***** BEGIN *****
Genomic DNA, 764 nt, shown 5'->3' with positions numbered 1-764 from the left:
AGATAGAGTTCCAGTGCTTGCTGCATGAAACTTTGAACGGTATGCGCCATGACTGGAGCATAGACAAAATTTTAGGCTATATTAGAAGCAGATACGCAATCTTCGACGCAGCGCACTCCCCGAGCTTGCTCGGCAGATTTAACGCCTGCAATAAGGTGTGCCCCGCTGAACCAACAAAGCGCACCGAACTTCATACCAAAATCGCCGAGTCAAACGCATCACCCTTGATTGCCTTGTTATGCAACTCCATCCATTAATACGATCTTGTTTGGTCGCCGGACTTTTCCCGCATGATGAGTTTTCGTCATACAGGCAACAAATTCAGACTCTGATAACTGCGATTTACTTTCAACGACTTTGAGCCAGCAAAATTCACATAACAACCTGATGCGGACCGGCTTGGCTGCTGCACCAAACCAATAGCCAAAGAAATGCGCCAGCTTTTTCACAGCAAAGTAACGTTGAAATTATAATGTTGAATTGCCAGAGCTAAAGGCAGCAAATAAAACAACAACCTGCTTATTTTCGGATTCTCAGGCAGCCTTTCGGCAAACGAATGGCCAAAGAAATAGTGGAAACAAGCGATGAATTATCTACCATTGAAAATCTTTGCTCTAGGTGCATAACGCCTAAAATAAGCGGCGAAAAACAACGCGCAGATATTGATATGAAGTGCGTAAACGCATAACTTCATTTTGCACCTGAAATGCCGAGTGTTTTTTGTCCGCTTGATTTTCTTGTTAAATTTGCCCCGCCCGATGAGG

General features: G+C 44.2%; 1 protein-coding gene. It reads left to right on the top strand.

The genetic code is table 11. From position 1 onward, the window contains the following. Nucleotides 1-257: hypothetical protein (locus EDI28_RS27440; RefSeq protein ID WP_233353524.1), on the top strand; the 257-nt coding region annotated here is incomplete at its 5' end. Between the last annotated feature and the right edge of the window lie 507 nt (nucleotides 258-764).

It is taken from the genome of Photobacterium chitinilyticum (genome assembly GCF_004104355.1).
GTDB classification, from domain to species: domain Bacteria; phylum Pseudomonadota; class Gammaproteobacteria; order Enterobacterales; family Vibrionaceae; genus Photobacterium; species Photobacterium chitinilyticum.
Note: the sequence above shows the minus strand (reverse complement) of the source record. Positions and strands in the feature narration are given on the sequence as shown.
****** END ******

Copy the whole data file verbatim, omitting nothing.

Genomic DNA, 764 nt, shown 5'->3' with positions numbered 1-764 from the left:
AGATAGAGTTCCAGTGCTTGCTGCATGAAACTTTGAACGGTATGCGCCATGACTGGAGCATAGACAAAATTTTAGGCTATATTAGAAGCAGATACGCAATCTTCGACGCAGCGCACTCCCCGAGCTTGCTCGGCAGATTTAACGCCTGCAATAAGGTGTGCCCCGCTGAACCAACAAAGCGCACCGAACTTCATACCAAAATCGCCGAGTCAAACGCATCACCCTTGATTGCCTTGTTATGCAACTCCATCCATTAATACGATCTTGTTTGGTCGCCGGACTTTTCCCGCATGATGAGTTTTCGTCATACAGGCAACAAATTCAGACTCTGATAACTGCGATTTACTTTCAACGACTTTGAGCCAGCAAAATTCACATAACAACCTGATGCGGACCGGCTTGGCTGCTGCACCAAACCAATAGCCAAAGAAATGCGCCAGCTTTTTCACAGCAAAGTAACGTTGAAATTATAATGTTGAATTGCCAGAGCTAAAGGCAGCAAATAAAACAACAACCTGCTTATTTTCGGATTCTCAGGCAGCCTTTCGGCAAACGAATGGCCAAAGAAATAGTGGAAACAAGCGATGAATTATCTACCATTGAAAATCTTTGCTCTAGGTGCATAACGCCTAAAATAAGCGGCGAAAAACAACGCGCAGATATTGATATGAAGTGCGTAAACGCATAACTTCATTTTGCACCTGAAATGCCGAGTGTTTTTTGTCCGCTTGATTTTCTTGTTAAATTTGCCCCGCCCGATGAGG

General features: G+C 44.2%; 1 protein-coding gene. It reads left to right on the top strand.

The genetic code is table 11. From position 1 onward, the window contains the following. Nucleotides 1-257: hypothetical protein (locus EDI28_RS27440; RefSeq protein ID WP_233353524.1), on the top strand; the 257-nt coding region annotated here is incomplete at its 5' end. Between the last annotated feature and the right edge of the window lie 507 nt (nucleotides 258-764).

It is taken from the genome of Photobacterium chitinilyticum (genome assembly GCF_004104355.1).
GTDB classification, from domain to species: domain Bacteria; phylum Pseudomonadota; class Gammaproteobacteria; order Enterobacterales; family Vibrionaceae; genus Photobacterium; species Photobacterium chitinilyticum.
Note: the sequence above shows the minus strand (reverse complement) of the source record. Positions and strands in the feature narration are given on the sequence as shown.